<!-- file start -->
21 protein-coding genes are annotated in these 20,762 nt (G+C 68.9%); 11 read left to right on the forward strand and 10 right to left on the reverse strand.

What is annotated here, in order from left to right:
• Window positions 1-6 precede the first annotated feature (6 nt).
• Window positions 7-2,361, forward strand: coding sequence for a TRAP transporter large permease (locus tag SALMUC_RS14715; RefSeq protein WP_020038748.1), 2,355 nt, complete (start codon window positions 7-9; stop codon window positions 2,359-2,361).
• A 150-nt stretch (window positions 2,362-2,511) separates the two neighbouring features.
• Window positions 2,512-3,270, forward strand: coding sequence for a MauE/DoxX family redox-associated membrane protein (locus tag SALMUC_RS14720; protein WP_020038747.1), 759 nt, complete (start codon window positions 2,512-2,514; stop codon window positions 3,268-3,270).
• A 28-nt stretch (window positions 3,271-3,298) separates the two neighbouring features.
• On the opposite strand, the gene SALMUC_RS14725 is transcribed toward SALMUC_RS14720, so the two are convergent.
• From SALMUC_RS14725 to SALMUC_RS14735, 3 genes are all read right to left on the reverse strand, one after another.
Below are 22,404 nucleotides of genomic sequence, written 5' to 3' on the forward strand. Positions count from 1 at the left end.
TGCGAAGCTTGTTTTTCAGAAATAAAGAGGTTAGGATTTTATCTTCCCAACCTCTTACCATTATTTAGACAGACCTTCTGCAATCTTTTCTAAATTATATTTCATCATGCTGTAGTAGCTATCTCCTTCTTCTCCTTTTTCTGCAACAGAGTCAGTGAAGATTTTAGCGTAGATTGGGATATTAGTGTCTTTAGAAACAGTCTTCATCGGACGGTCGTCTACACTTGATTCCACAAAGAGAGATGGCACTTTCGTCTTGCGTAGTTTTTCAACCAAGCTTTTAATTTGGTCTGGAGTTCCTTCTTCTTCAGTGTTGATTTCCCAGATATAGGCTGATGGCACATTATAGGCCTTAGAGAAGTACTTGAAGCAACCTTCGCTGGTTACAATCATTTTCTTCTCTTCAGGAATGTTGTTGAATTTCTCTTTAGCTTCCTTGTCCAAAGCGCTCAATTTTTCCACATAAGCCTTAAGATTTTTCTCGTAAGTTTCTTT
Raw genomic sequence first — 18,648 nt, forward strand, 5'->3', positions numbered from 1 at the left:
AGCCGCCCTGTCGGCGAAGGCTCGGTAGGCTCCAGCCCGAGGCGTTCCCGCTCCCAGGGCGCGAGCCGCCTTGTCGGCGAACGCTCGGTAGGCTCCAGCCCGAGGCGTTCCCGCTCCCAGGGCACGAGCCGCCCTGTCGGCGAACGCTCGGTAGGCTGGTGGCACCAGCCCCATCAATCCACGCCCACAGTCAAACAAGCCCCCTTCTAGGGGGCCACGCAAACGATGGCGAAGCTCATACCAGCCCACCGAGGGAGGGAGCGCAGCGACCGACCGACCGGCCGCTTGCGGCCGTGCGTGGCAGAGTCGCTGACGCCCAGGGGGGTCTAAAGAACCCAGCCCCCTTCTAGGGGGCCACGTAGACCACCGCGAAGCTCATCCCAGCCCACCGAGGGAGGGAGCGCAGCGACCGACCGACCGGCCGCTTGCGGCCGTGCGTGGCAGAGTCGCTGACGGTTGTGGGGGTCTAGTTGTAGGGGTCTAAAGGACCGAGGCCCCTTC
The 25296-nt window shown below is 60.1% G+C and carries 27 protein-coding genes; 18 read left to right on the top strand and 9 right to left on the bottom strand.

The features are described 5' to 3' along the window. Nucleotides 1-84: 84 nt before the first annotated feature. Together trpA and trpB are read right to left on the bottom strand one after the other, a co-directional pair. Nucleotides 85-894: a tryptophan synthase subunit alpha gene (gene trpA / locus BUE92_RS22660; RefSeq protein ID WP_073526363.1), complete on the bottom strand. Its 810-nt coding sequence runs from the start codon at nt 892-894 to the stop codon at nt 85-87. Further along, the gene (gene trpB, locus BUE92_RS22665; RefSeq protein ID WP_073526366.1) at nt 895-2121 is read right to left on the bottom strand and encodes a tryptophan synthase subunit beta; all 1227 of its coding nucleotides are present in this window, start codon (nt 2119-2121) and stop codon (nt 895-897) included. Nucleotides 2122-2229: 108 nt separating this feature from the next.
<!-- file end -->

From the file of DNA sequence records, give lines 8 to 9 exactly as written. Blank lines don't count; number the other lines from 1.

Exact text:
• On the opposite strand, the gene SALMUC_RS14725 is transcribed toward SALMUC_RS14720, so the two are convergent.
• From SALMUC_RS14725 to SALMUC_RS14735, 3 genes are all read right to left on the reverse strand, one after another.